My father purchased this lens mounted on a Praktica Mk IV B on the same year I was born (1964) and I was among the first subjects taken with the camera/lens combination.
My second birthday. I'm pretty sure these photos are prints made from transparencies and have faded over the years.
His work supporting
a young family...took him away
from this hobby
he hoped would flourish...
In the end, my father's photographic aspirations were not attained as much as he hoped. His work supporting a young family - I'm the oldest of five - took him away from this expensive hobby he hoped would flourish and the camera eventually sat unused for over a decade.
I started using the Praktica with this lens at a Sunday School picnic in 1975. I'm eleven years old figuring out exposure and focusing. Even though many articles on the web have indicated the Praktica had a split-image rangefinder that was not the case on my camera. Just ground glass to focus on. That was okay, I guess, since I had 11-year-old eyes!
I eventually convinced my parents to buy me a Pentax K1000
(then a brand-new model) and enlarger in 1977. They kept the Praktica even after I continued my darkroom journey with Pentax gear through to my twenties and kept by my mother after my father passed in 2007, long after I had moved to digital expression. The camera has fallen into disrepair. (It is likely fixable but I'm not interested in chasing that down, at least for now) but the optic has remained clear and without oil smears on the diaphragm blades - protected in part by our dry prairie climate.
My mother asked me
to take some memorabilia
from her home
she felt had meaning for me.
This past summer my mother asked me to take some memorabilia from her home that she felt had meaning for me. It was a kind of sad but I suppose necessary ritual - and of course I took the camera and lens. In starting this new business I had also purchased classic Nikon, Pentax and Minolta lenses in the last little while and will certainly post images take with them on our Instagram feed (@ornisphoto
) in the coming weeks and months. But today is about this 56 year-old classic...
To get to use this lens, I used our K&F Concept M42 -> FujiFilm X Mount adapter
on my FujiFilm X-E3. The screw mount on the adapter fit the lens perfectly and since the aperture release pin for the semi-automatic diaphragm is kept depressed against the adapter plate, full adjustment for the aperture is possible. It was a great novelty to peek through this old lens again.The mission then was to find what subjects to shoot. Here's one of the first test pictures I took with that combination. My daughter's dog.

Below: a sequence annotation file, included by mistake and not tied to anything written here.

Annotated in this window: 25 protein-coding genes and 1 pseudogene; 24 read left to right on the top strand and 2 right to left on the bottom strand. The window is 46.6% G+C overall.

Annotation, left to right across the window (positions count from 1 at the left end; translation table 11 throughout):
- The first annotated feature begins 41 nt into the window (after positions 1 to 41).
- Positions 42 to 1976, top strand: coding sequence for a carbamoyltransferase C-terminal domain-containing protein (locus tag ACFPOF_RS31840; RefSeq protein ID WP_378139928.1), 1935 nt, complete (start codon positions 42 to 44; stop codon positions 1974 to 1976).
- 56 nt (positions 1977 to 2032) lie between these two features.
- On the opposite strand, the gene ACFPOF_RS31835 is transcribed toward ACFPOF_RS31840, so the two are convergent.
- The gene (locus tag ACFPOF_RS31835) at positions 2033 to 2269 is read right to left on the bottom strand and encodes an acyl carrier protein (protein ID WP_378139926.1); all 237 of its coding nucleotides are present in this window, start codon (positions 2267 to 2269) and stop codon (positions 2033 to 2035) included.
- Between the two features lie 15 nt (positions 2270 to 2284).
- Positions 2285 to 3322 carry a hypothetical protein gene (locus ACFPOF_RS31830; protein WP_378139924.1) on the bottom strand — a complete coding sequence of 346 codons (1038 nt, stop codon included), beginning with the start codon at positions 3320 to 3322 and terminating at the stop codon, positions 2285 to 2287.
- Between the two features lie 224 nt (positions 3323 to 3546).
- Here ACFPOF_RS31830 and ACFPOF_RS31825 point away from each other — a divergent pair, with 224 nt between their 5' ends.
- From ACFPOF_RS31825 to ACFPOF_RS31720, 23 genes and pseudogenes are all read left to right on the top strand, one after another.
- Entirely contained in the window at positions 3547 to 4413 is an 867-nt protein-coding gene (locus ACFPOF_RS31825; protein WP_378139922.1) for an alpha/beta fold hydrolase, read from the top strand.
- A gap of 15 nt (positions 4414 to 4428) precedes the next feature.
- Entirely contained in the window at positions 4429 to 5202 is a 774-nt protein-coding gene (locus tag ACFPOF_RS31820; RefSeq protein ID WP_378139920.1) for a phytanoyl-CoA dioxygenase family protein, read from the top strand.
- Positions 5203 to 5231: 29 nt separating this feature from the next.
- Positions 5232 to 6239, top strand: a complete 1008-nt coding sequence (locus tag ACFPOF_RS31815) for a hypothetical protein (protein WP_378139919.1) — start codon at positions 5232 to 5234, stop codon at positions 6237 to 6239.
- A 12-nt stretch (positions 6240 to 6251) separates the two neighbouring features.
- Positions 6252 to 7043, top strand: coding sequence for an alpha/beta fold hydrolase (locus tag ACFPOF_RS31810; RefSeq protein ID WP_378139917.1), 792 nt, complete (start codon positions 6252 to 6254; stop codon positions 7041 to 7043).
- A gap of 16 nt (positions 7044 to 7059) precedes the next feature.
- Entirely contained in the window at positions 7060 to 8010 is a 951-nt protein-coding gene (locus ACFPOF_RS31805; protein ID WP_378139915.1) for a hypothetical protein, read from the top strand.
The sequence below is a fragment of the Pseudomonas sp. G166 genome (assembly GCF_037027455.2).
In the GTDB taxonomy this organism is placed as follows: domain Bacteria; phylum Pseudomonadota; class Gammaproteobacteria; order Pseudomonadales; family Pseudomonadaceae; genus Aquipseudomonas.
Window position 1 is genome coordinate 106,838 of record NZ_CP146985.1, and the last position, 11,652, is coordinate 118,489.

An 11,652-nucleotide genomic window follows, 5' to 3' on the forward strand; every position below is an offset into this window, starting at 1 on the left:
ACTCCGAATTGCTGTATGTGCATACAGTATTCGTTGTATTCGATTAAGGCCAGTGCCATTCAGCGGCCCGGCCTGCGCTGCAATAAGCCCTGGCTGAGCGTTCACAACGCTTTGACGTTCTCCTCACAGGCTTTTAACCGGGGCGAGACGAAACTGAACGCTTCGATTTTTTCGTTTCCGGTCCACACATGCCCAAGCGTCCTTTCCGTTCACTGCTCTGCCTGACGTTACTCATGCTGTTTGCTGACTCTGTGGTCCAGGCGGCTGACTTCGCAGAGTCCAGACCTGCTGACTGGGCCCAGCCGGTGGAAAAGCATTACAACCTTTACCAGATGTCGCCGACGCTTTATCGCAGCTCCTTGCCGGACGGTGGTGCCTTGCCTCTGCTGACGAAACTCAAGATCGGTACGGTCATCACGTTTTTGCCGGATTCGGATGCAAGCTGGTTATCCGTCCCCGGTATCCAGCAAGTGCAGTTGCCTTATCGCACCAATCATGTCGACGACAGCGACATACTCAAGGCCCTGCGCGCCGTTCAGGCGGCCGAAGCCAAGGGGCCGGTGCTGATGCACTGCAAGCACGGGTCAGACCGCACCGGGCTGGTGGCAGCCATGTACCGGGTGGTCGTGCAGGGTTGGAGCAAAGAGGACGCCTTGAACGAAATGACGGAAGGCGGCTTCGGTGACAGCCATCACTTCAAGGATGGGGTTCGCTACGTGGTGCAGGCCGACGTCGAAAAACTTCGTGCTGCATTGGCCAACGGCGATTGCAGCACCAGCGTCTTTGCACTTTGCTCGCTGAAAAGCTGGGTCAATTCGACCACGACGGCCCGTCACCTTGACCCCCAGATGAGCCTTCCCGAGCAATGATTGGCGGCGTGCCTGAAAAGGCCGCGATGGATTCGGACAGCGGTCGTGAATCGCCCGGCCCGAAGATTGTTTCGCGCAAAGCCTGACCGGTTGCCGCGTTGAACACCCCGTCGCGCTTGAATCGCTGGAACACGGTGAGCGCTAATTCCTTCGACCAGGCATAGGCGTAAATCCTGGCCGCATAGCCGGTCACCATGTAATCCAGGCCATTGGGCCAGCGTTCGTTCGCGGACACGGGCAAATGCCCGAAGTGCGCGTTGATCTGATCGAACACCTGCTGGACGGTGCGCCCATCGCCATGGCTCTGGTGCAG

So far, so good. It's not broken, though it seems I almost need a pipe wrench to adjust focus! Actually, I remember it always being like that. I'm not much of a gear reviewer but I did notice the lens has a noticeable amount of flare and yields quite soft detail in the corners of the frame when wide open. Maybe not great for the latest/greatest lenses out there but certainly nothing that would prevent me from using it.
...I should try some rural subjects...
to honor my father whose
love for the country and farmers
was especially strong.
Next was to try to establish a connection to my roots through this old lens. I should try some rural subjects at first to honor my father whose love of the country and farmers was especially strong. My first steps out onto the highways and farmland outside of the city were tentative at best. All things considered, we have had a tolerable fall. One week-long blast of winter, then a big thaw and some very nice weather, indeed, for a couple of weeks.
Hmm. Interesting...maybe, but not great. The leafless trees and brown grass foliage may appeal to some but I knew I wanted something with more atmosphere. I didn't have to wait long. A winter weather system roared in a week later packing relatively light snow but with 100 km/h (62 mph) gusts. I drove around in my wife's SUV and stopped at a few places just outside our fair city for some more wintry visages.
Now I'm starting to feel it!
Now I'm starting to feel it! Memories of childhood and adolescence including learning to drive in blowing and drifting snow, on pavement and gravel roads. While I now live some 550 km (340 mi) from my hometown, it's not difficult to conjure up the old feelings and vistas of my youth.
Upon reflection, the journey has become more emotional than I thought. Not just because of the generational aspect but because of the novelty of melding of old and new equipment. Maybe it's corny to anthropomorphize gear but I have caught myself thinking that lens has traveled through time beside me, perhaps waiting, and perhaps now it's about time we got together to create something. Not just because it's fun, but meaningful in ways beyond the simple satisfaction of creating art. And I have a good reason to work on more landscape subjects.